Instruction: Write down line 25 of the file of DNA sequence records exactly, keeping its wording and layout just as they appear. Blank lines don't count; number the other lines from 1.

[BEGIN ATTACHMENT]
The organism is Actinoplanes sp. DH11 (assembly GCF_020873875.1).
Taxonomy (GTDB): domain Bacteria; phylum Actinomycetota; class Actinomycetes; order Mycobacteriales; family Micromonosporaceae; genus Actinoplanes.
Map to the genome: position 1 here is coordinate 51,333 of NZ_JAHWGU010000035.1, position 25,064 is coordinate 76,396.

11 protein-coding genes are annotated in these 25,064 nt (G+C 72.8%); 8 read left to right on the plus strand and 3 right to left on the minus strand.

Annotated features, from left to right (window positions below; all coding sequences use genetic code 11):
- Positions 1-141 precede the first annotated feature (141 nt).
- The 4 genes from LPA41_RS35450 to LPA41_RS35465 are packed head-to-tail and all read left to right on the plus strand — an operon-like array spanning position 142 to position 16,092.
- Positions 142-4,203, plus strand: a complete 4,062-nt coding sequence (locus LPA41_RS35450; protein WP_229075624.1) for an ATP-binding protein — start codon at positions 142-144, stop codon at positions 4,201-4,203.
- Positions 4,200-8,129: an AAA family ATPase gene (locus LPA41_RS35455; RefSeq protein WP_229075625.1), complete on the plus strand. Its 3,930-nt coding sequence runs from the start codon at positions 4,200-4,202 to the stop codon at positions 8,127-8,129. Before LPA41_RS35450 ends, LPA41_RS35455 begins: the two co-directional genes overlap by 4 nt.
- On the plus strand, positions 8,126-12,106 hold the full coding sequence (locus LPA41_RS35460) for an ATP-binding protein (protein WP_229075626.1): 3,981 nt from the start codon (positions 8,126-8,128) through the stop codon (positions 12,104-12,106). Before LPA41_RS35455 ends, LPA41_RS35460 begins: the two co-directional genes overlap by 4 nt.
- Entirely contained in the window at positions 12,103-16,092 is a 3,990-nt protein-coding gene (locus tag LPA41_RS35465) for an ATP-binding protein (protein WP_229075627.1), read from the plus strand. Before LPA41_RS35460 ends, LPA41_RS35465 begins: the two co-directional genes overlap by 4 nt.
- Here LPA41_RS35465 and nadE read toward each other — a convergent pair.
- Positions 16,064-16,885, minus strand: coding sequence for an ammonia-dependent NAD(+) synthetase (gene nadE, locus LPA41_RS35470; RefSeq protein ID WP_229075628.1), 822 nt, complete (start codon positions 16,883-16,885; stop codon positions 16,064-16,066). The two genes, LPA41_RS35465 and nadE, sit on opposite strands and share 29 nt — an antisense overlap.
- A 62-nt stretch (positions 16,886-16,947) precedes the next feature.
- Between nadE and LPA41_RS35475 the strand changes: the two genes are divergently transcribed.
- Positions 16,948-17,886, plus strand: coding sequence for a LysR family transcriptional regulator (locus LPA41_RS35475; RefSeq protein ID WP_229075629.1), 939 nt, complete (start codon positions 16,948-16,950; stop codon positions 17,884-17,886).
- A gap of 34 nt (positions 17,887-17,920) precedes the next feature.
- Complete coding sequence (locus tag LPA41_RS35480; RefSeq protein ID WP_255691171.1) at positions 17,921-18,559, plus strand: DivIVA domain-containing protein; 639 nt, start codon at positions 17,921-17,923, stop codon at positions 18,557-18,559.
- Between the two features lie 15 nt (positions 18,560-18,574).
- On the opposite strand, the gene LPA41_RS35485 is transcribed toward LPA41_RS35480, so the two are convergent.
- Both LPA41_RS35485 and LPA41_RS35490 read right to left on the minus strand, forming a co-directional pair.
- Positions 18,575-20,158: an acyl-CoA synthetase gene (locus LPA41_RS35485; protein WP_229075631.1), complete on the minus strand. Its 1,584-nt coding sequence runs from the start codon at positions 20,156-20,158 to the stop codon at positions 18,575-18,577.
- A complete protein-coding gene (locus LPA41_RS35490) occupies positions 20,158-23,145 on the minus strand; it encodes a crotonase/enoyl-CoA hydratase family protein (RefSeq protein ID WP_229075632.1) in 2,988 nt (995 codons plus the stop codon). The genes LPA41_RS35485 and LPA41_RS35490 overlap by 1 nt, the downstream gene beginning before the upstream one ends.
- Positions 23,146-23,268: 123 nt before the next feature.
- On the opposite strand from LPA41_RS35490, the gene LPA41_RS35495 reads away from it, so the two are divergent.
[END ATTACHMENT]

- On the opposite strand from LPA41_RS35490, the gene LPA41_RS35495 reads away from it, so the two are divergent.